An early spring for Maine lakes
Researchers at the University of Maine say an expected increase in the frequency and strength of El Niño events — unusual warming of the tropical Pacific Ocean that causes worldwide fluctuations in temperature and rainfall — may result in milder winters in New England.
Though good for residents longing for warm weather, the shift could be detrimental to lakes in Maine.
Mussie T. Beyene, a civil and environmental engineering graduate student, has been studying spring ice-out dates in Maine lakes and their relationship with preceding winter weather-climate variability.
The lengthening of the ice-free period in lakes favors increased algal growth and declining lake water quality, warming water temperatures that have the potential to cause alterations in aquatic biodiversity and shortening of the ice-fishing period and other traditional winter lake activities.
An important predictor for spring ice-out dates is the accumulated freezing and melting degree-days — the sum of temperatures below and above the 32 F temperature threshold in January and February.
Winter temperatures show a systematic link with tropical Pacific Oceanic climate referred to as El Niño-Southern Oscillation, says Beyene. “El Niño is predictable on season and longer time leads, and the study offers a scientific basis for season-ahead ice-out forecasts in Maine lakes.”
“Previous studies attribute the recent pattern of New England lakes towards earlier ice-out dates to spring temperatures,” says Shaleen Jain, associate professor of civil and environmental engineering. “However, our results establish that winter temperatures and climate conditions also influence the timing of ice-out dates in Maine lakes.”
The researchers’ study showed variability in winter temperatures can produce shifts in the timing of ice-out dates of Maine lakes, including years when lakes do not attain a complete ice cover.
Lake ice can serve as an important link between winter climate, aquatic ecosystems and society, says Jain, who is also a Cooperating Associate Professor at the Climate Change Institute and the School of Policy and International affairs.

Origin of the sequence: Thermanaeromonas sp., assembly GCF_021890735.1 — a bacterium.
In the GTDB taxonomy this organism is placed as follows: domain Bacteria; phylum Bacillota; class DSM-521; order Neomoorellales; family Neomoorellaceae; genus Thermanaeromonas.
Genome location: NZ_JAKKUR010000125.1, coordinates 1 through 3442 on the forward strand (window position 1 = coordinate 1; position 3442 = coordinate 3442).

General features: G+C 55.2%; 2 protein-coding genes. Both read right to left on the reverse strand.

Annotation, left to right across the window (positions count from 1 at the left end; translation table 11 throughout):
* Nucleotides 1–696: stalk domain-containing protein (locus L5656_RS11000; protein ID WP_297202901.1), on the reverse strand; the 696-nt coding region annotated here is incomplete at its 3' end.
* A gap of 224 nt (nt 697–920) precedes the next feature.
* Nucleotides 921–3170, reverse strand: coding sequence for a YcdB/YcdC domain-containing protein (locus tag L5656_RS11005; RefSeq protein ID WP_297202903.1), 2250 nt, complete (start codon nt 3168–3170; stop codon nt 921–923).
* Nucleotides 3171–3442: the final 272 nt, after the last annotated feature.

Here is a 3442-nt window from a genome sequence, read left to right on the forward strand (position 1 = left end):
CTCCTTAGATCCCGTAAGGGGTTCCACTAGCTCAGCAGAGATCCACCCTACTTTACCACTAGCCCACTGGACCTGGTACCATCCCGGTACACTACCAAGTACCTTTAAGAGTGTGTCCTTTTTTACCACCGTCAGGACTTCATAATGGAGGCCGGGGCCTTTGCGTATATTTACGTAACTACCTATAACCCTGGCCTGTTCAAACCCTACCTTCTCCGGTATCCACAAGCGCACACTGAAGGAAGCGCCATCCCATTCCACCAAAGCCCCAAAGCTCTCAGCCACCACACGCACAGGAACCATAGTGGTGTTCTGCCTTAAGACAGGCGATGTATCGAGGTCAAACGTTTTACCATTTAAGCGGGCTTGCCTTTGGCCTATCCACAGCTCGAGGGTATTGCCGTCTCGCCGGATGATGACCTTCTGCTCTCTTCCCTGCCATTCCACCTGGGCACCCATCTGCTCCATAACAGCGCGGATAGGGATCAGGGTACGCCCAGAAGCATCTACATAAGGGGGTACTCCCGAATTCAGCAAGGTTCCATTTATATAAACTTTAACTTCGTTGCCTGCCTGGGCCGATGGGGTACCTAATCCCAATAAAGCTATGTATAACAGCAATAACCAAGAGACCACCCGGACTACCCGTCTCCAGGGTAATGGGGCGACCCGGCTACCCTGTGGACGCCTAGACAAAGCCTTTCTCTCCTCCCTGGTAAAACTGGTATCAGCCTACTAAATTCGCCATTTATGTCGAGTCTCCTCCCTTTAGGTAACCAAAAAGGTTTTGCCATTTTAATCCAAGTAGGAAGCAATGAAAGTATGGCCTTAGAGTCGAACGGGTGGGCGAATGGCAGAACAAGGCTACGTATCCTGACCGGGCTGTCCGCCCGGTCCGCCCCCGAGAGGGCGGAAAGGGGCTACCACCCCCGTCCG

Climate-related linkages identified in this study have relevance toward a broader understanding of the state of Maine lakes. Previous studies have shown that changes in the lake ice season can have cascading effects on the physical, chemical and biological processes of lakes.
Beyene became interested in water sustainability issues while working as a water resource engineer in Eritrea, Africa.
“I have seen firsthand that the current lake and reservoir management policies seldom work,” he says. “A major reason for their failure is that the role of climate variability and change on water resources is not properly understood and/or incorporated in the decision-making process. Careful scientific analyses and pluralistic management approaches can greatly enhance water resources management.”
“My current research project at UMaine seeks to offer pinpointed information regarding the levels of warming and other anthropogenic changes that may cause severe declines in lake water quality,” says Beyene.
The study utilized historical records of eight lakes and six benchmarked meteorological stations in Maine between 1950–2010.
The paper, “Wintertime weather-climate variability and its links to early spring ice-out in Maine Lakes,” was published in the journal Limnology and Oceanography.
Contact: Amanda Clark, 207.581.3721